It's threes all the way: In Part 3 of this three-part post on the Talking Statues of Rome, we will talk about three statues -- Abate Luigi, Il Facchino, and Il Babuino. For the background to this post, see the first post here and the second post here, or if you're in a hurry, make do with
The Short Recap:
In Renaissance Rome, poetry was a weapon. Free speech was not exactly a commonly-held value in those days – at least not by the people in charge – but the Roman people had plenty on their minds, and it tended to come out in the form of scurrilous, anonymous verse
Around the beginning of the 16th century, these entertaining but not-very-polite poems started appearing on a statue. In time, this first “talking statue” was joined by five others in various parts of town. Together, they became known as the “Congregation of Wits.” The messages were posted in the dead of night, and next morning people would cluster around to read them.
For all those hundreds of years, the people in charge have wished they could silence the talking statues, but at least some of the statues are still finding ways to “speak,” and their barbs have been felt by leaders as recent as Berlusconi and beyond.
He's a tall, imposing, handsome kind of guy, and he used to be no less than an emperor of Rome (though since he was wearing a different head at the time, nobody seems to know which emperor).
Now he's known as Abate Luigi (Abbot Luigi), and he hangs out near the Basilica di Sant'Andrea delle Valle. Centuries ago, he used to get involved occasionally in three-way conversations with Pasquino and Marforio (see previous two posts).
His plinth bears a plaque that says:
I was a citizen of ancient Rome. Now I am known as Abbot Luigi. Together with Marforio and Pasquino, I achieved eternal fame for civil satire. I have endured insults, disgrace and interment, but here my new life is finally secure.
This habit of losing his head, though, was not a one-time occurrence. Some say that the one he's wearing now is a concrete cast of a previous version. One writer observes that even though the head keeps disappearing, "it finds its way back." It, or another that will do just as well.
Il Facchino ("the porter") should perhaps have been known instead as L'Aquaiolo (the water-seller), as the latter is the profession he represents. He stands patiently, dribbling water from his cask into the fountain he tops, on Via Lata.
Il Facchino is the only one of the six talking statues who was created in the Renaissance, rather than in classical times. It must have been before Pope Sixtus V (there's that name I love again!) started putting the ancient aqueducts back into service, in the days when water sellers roamed the streets bringing water to people's homes.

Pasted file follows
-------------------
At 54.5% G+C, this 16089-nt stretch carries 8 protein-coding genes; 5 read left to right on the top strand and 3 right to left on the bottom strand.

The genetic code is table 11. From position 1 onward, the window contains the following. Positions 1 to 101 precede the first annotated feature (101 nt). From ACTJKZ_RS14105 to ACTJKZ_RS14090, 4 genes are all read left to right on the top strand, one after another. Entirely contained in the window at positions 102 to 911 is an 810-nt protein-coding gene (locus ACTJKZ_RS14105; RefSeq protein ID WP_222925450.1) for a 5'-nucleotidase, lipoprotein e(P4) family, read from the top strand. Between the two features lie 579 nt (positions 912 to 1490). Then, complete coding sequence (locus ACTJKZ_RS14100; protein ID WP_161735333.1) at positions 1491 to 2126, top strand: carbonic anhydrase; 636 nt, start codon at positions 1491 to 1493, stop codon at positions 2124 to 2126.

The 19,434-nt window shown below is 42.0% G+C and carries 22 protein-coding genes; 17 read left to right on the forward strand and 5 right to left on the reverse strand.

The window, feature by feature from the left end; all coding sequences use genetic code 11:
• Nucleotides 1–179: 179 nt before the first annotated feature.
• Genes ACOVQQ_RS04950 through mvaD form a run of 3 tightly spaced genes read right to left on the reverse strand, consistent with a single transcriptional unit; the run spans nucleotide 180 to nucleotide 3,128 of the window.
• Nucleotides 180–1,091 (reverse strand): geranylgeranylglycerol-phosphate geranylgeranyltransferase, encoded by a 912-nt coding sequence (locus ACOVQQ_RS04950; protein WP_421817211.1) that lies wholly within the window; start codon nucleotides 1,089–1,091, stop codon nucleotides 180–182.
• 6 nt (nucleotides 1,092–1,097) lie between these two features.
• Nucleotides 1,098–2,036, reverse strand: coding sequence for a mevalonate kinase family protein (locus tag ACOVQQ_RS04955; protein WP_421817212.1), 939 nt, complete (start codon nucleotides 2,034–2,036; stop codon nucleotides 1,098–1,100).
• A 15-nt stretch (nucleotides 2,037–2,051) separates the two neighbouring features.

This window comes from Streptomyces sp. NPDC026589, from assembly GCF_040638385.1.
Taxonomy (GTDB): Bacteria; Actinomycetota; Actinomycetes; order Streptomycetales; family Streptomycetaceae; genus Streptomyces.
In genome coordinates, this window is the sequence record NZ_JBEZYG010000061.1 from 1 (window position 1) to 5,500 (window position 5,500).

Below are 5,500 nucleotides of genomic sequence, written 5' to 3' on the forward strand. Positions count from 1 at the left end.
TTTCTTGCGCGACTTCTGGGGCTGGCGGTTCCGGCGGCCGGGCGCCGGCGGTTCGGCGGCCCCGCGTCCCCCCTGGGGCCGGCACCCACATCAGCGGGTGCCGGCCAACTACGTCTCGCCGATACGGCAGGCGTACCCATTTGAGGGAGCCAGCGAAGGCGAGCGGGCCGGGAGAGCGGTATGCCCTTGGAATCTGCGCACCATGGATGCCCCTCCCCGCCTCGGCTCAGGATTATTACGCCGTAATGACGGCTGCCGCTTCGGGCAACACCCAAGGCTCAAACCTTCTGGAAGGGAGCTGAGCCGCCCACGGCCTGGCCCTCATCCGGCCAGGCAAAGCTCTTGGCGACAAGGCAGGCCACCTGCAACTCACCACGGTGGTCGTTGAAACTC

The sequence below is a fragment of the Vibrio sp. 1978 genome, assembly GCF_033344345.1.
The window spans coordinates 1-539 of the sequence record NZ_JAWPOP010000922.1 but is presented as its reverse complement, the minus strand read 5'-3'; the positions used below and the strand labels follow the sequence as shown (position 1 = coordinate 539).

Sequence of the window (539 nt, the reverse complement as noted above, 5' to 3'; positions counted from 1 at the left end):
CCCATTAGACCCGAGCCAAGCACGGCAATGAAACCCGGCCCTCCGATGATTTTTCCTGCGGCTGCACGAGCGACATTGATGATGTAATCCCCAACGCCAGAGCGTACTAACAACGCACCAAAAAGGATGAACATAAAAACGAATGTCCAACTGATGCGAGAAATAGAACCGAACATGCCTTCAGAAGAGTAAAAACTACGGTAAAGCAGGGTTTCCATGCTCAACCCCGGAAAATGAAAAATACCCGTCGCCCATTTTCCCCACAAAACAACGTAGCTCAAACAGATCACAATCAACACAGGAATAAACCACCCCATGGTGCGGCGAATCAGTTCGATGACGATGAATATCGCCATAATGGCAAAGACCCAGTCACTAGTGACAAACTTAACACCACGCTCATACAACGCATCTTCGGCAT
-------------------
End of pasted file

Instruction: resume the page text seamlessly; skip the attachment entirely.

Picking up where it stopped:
I've saved my favorite for last. Il Babuino ("the baboon") guards his fountain on the street named for him: Via del Babuino. In the statues' heyday, this area was relatively unpoliced; thus, people could affix their most outrageous comments to the Baboon, safe from the authorities.
Il Babuino is probably a statue of a silenus, companion to Dionysus, usually represented as an old man with the legs and ears of a horse. I've seen him described as a "superb representation of a lecherous drunkard on the prowl." The Roman people, however, were apparently less impressed; they nicknamed him "The Baboon," and it stuck.
His turf is what used to be the Strangers' Quarter. A large community of foreigners lived there, and they used him to lampoon members of the Roman community - perhaps even the ones who were posting their own pasquinades on the other five statues.
In one of the recent crackdowns on the statues (Gianni Alemanno, recent mayor of Rome, was not a fan, for example), the powers-that-be hit upon the idea of painting the Baboon's backdrop with graffiti-proof paint, as you see it above, and here at a greater distance:
|Il Babuino in his pristine environment|
But it was not always thus. Look at him here, in all his former glory:
Talking statues today
They're not the daily entertainment they used to be, back in the day, but once in a while a political comment still turns up on one of the statues. Most often it seems to be Pasquino. And when Alemanno cracked down on posting things directly on Pasquino, most of the posts that appeared on the board over to the side were digs at Alemanno for that new policy.
But whatever the Gang of Six was or wasn't doing in recent years, the spirit behind them lives on. One night during the period when Berlusconi's lurid private life was under legal investigation and public scrutiny, a group calling itself Nessun Dorma ("None shall sleep" - also the name of an aria from Puccini's Turandot) posted messages overnight on no fewer than 150 statues throughout Rome, with messages such as "Italy is not a brothel," and "The body of Italy is not for sale."
And that concludes my brief series on Rome's talking statues. I intend to visit them all next spring, take my own photos, and see for myself if any of them still have anything to say.
Images in this post are in the public domain, with the exception of the photo of Il Babuino with graffiti, which is licensed to Jerzystrzelecki via the Creative Commons Attribution 3.0 Unported license, Wikimedia Commons.